Cascading Style Sheets, Promise vs. Reality, and a Look to the Future
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Published on June 4, 2002
Cascading Style Sheets (CSS) are a technology with a lot of promise, but their often-hyped potential leaves some designers feeling blindsided by the 2×4 known as reality. This article sorts out the differences, and makes a case for educating yourself now in preparation for the future.
Getting your feet wet
You’ve heard it in web design forums and on email lists. You’ve read about tossing tables in favor of standards-based CSS layout on sites such as A List Apart and Web Reference. Maybe you’ve visited some sites that offer ready-made, table-free templates. So you dig a little deeper and start discovering little discrepancies in browser implementation. And then you realize that some of the discrepancies aren’t so little.
“Box Model Hack? What’s a box model?” you wonder, muttering under your breath. “And what the heck does voice-family: “”}””; mean, and how does it apply to creating a style sheet?”
You’ve come to realize that CSS isn’t the panacea it’s been made out to be; there’s a great chasm between promise and reality.
Closing the gap
But is the canyon really that wide? Remember how you struggled to master tables? And now you can write them in your sleep. Maybe there is something to this CSS thing after all.
If this is where you are at in your understanding and use of style sheets, you aren’t alone. The comfort and familiarity of table-based layouts make them hard to give up. As you examine some of the promises of CSS in light of both current reality and the longer-term future, I hope I can make a case for encouraging those of you who are sitting on the fence, to come down on the side of CSS and well-structured (X)HTML. I think you’ll find the grass really is greener over here. And, if you don’t like green grass–just apply a new style.
So let’s take a look at some of the promises that CSS makes, examine the current reality, and see if we can look into the crystal ball to see what the future of style sheets is.
Promise: Style sheets will eliminate the need for complex, table-based layouts.
Reality: Although browser support for CSS-layouts is improving steadily, there are still many browsers that don’t handle positioning well enough for everyone to make the switch. And even among the popular browsers that do allow for positioning there are enough different interpretations, and misinterpretations of the box model and other things, that in many cases we’re simply exchanging one set of workarounds for another. At least the new workarounds validate. But as long as your clients want it to look the same in Netscape 4.x, you’ll still be hanging most of your designs on a basic table layout (see the New York Public Library Online Style Guide).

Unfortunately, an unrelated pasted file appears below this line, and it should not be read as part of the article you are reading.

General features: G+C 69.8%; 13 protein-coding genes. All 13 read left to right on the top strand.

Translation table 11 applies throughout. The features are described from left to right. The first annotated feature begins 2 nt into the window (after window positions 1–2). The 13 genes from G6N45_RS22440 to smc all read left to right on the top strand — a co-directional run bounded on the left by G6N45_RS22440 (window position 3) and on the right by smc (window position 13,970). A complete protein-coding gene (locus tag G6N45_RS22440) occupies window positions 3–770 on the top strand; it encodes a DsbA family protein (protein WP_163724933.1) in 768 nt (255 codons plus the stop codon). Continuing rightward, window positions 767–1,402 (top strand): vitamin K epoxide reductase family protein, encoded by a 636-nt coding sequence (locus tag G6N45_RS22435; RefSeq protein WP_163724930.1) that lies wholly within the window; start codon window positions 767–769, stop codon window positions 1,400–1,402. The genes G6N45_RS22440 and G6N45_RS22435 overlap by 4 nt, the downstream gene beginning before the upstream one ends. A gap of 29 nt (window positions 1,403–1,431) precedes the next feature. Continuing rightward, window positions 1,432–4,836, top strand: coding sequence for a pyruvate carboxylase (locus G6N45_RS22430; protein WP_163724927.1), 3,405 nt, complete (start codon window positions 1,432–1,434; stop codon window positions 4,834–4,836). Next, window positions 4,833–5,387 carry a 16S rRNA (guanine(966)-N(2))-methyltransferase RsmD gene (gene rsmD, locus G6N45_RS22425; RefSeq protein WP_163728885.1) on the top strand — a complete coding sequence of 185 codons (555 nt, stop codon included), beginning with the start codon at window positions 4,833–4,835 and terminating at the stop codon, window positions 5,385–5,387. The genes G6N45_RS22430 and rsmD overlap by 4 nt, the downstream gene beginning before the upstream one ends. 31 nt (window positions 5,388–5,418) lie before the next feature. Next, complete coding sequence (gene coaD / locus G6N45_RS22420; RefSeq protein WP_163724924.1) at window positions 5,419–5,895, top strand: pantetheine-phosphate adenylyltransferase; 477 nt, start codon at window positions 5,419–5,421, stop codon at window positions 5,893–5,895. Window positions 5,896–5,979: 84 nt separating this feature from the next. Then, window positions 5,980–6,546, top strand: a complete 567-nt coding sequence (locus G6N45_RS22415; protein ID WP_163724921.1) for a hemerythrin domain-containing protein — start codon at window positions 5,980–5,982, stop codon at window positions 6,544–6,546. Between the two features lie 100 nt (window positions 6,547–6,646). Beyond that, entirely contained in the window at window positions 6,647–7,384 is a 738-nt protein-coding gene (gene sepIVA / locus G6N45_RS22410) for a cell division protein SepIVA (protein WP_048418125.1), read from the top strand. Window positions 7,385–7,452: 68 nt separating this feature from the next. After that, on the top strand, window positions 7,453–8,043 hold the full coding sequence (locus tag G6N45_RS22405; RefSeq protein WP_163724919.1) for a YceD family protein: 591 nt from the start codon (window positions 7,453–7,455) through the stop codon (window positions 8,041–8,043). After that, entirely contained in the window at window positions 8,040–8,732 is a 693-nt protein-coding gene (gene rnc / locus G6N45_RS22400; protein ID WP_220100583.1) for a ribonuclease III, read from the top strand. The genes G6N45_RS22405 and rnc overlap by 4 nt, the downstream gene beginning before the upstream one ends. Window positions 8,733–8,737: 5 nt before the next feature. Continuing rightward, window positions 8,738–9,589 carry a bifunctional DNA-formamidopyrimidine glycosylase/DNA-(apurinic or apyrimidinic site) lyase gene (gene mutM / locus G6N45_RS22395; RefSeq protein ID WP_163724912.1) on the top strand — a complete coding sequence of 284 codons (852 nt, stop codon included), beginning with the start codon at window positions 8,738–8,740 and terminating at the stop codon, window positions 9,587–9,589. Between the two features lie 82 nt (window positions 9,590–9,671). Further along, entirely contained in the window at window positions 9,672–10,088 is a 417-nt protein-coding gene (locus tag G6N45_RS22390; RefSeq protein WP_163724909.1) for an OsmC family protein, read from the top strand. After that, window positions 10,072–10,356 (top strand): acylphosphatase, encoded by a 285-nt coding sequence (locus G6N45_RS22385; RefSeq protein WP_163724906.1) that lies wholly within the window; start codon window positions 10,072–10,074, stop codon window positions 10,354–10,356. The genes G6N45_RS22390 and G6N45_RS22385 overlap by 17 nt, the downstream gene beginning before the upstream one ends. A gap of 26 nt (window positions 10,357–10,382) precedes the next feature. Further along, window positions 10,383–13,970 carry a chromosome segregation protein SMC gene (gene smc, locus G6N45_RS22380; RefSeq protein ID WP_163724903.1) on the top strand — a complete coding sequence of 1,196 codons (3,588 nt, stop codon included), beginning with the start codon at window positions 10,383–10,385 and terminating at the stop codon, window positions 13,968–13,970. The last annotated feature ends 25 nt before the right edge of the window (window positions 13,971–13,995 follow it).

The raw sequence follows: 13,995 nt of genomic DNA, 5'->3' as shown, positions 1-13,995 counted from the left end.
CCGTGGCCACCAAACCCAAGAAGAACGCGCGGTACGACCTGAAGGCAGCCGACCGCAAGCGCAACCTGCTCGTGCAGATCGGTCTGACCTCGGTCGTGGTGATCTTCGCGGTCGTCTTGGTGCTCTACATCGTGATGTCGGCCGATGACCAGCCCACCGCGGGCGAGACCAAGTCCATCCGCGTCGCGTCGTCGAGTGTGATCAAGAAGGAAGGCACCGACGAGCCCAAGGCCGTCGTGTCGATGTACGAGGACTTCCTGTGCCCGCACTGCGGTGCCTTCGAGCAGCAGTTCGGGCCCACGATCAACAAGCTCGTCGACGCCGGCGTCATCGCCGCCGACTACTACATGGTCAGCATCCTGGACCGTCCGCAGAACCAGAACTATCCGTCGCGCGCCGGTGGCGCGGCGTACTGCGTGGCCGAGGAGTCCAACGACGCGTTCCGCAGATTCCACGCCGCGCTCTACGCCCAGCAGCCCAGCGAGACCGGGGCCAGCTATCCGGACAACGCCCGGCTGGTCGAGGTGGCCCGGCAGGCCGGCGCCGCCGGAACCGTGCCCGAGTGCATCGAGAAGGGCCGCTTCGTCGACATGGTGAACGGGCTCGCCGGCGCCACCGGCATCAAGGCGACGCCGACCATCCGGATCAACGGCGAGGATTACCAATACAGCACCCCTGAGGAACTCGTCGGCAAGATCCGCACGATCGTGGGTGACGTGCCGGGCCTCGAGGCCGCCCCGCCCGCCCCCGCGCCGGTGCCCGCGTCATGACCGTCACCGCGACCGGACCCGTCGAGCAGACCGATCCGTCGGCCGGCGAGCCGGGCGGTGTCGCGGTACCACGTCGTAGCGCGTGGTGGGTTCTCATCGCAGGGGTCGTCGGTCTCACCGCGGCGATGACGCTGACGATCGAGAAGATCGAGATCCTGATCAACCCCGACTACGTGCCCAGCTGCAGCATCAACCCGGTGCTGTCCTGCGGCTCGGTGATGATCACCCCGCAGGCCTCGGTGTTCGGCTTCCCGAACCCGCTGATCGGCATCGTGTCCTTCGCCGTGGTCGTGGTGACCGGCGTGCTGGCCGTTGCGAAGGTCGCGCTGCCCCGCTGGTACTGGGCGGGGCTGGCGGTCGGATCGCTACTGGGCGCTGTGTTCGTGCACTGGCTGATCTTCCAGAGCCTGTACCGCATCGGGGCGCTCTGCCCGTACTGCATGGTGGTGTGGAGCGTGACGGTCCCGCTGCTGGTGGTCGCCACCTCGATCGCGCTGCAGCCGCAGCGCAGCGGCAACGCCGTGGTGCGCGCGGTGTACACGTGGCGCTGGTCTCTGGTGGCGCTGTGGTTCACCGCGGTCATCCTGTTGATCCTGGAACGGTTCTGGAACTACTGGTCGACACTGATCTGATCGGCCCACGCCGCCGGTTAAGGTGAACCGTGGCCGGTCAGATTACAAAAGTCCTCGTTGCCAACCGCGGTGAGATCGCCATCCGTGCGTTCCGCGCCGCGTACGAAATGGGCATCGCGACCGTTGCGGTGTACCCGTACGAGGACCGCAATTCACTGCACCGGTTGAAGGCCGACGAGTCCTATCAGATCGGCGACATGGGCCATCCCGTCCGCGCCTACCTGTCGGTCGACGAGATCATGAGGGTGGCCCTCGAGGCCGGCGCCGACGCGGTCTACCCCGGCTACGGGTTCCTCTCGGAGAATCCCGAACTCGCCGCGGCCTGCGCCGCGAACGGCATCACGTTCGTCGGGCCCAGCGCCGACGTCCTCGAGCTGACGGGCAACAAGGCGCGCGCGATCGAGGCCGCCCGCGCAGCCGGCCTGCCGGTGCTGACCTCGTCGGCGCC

Future: Once browsers have full CSS1 and CSS2 support, and users have all upgraded, we can toss the workarounds that we are using now (and likely find new ones for misimplementations of CSS-3 and beyond). If we use markup now with this future in mind, it will be as simple as dropping the basic.css in favor of the advanced.css. We’ll also be able to toss TABLEs in favor of DIVs.
Promise: Style sheets allow for true separation of style and content.
Reality: The preferred reading is “separation of style and structure.” And CSS allows for that, but with the understanding that this is closely tied to the first promise mentioned here. As long as we have to make things look the same in Netscape 4.x, we’ll have to forego this separation for awhile. And just because you are using CSS doesn’t mean you are automatically authoring your structure correctly. As the W3’s CSS validator states: “To work as intended, your CSS style sheet needs a correct document parse tree. This means you should use valid (X)HTML.”
Future: The future looks good for this one, assuming that everyone grasps the concepts of style and structure. This is an important part of the standards movement, and it will only be a matter of time before everyone, and all WYSIWYG editors, are using well-formed XHTML for document structure and correct, valid CSS to style the document.
Promise: Style sheets give you absolute control over the way your document looks.
Reality: The end user will always (and should always) have the final say about how your web site looks in their browser. The sooner web designers concede that fact, and start designing for the web (and not print, or television, or another medium), the faster we can move ahead in this exciting, and still new, era of web design. For those who can’t cope with this idea, there is always Flash and PDF.
Future: Absolute control of a document’s layout has not really been a promise of CSS for some time. It is true that CSS does provide mechanisms for creating a precise, pixel-based layout. And this layout will look the same in all appropriate user agents–until the end user overrides it. Since most end users won’t know how–or even that you can–override the author’s style sheet, most will see the page just as the author intended.
Promise: Using style sheets makes your site more accessible.
Reality: Used properly, along with following all the other Web Content Accessibility Guidelines, style sheets will go a long way in helping create accessible web sites. That’s a lot of conditions. What style sheets do help with is laying out a page without resorting to complex, nested tables to get the effects that you might want. Before style sheets, if you wanted a border around your content you had to nest a table inside of another table. More tables were often added later for menus, pull-quotes, sliced images and so on, leading to an accessibility nightmare. Style sheets alone don’t solve the problem, but they do play an important role in the solution.